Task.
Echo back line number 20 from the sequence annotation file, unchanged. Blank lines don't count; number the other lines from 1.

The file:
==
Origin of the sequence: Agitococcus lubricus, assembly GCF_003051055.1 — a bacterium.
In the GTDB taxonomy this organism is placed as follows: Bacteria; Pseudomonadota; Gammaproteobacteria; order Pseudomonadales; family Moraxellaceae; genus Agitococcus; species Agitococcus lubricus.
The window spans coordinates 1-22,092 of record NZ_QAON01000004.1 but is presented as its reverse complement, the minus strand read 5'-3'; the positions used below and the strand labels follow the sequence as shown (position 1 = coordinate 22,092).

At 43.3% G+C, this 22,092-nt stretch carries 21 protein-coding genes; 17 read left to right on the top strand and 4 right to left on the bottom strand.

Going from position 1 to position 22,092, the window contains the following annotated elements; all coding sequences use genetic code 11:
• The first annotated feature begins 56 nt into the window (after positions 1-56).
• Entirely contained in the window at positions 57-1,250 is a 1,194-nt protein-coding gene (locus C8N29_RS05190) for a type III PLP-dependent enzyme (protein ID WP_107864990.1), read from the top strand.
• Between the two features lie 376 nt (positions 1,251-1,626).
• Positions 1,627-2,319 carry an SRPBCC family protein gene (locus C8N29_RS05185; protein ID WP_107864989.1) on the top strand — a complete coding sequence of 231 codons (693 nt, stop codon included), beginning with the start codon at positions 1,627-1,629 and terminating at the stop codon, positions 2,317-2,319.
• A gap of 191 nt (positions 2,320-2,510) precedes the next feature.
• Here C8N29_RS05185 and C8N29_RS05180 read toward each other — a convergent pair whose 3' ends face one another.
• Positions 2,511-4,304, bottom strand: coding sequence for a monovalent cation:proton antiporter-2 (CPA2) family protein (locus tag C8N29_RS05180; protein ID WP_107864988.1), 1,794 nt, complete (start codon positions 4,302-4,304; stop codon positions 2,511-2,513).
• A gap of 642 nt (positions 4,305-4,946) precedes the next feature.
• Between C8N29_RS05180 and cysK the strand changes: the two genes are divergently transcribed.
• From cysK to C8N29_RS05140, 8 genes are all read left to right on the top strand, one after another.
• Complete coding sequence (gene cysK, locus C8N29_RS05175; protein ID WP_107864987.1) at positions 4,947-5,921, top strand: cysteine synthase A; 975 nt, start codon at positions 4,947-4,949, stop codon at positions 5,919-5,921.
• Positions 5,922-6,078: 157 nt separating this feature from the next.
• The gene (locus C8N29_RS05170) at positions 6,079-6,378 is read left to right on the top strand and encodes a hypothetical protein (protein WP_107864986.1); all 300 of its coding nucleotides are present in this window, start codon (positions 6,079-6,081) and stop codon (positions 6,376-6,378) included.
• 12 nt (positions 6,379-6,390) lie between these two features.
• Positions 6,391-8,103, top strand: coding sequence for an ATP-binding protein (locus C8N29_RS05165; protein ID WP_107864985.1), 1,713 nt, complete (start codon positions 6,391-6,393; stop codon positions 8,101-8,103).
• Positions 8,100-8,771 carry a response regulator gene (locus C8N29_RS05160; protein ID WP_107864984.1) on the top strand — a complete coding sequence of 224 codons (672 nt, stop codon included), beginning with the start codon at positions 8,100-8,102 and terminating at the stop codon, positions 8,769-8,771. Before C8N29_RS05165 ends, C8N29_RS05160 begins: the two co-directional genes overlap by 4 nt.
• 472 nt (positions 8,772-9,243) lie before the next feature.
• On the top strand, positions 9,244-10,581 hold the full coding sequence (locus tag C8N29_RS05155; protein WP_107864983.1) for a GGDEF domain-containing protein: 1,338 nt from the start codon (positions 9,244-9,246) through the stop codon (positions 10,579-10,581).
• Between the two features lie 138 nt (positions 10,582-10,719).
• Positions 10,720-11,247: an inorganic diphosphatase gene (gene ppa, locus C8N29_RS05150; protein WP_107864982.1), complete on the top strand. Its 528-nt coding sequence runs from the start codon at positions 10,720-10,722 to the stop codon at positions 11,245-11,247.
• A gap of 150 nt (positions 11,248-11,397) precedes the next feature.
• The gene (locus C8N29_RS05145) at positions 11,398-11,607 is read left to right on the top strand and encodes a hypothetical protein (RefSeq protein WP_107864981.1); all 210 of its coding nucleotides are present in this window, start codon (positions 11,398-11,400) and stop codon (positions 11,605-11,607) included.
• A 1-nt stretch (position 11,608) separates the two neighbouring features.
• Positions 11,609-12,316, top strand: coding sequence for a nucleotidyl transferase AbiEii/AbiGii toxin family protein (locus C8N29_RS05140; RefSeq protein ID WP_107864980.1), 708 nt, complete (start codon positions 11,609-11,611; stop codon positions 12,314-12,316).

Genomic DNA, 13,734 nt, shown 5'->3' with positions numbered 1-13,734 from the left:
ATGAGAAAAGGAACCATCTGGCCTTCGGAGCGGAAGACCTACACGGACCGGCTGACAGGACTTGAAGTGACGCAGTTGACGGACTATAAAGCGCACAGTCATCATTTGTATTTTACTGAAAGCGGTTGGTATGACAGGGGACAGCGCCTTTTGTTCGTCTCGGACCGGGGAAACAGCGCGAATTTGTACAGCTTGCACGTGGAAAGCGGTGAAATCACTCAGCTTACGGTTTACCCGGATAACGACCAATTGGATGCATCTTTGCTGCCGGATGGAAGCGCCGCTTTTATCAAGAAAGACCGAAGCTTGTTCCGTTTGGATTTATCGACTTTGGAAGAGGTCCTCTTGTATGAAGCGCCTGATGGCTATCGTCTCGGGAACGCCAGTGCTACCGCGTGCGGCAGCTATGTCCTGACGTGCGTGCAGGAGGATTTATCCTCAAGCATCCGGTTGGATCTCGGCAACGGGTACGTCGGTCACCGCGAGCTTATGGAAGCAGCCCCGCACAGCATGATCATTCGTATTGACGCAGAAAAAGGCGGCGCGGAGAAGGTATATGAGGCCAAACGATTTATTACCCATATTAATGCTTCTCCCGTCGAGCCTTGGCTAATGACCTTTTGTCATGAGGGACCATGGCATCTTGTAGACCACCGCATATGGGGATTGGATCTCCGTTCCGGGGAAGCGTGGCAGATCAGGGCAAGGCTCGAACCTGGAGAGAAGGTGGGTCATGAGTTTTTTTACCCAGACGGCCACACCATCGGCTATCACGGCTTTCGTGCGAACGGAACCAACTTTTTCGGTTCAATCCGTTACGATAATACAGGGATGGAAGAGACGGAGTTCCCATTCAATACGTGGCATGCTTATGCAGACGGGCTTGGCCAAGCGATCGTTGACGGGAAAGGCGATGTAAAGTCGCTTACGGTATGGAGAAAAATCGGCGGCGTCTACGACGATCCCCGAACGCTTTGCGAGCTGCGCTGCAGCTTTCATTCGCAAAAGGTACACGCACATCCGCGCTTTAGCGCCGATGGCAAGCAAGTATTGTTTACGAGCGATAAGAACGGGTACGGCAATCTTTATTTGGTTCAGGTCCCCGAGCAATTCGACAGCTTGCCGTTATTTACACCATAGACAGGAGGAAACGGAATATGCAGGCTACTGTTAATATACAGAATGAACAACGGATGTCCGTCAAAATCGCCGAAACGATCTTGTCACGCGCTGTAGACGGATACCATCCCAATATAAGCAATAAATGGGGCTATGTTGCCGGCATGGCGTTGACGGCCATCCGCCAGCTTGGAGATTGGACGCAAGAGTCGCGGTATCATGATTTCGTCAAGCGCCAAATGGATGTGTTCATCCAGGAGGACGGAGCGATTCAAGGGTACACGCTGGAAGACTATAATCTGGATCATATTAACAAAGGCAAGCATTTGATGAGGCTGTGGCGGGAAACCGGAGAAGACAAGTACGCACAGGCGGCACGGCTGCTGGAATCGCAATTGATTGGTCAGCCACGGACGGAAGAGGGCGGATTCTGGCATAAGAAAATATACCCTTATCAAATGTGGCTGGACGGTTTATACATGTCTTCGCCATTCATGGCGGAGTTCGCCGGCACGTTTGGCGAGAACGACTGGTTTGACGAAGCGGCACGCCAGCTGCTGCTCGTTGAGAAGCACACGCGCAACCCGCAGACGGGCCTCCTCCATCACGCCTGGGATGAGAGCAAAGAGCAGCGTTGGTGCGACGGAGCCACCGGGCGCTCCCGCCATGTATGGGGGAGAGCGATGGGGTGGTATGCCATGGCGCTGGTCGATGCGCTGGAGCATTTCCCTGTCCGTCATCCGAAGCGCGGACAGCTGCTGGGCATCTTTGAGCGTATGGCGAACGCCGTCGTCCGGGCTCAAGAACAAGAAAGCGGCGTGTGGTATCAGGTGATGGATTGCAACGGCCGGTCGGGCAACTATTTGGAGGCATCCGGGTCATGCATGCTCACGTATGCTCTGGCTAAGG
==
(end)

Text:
• Positions 6,391-8,103, top strand: coding sequence for an ATP-binding protein (locus C8N29_RS05165; protein ID WP_107864985.1), 1,713 nt, complete (start codon positions 6,391-6,393; stop codon positions 8,101-8,103).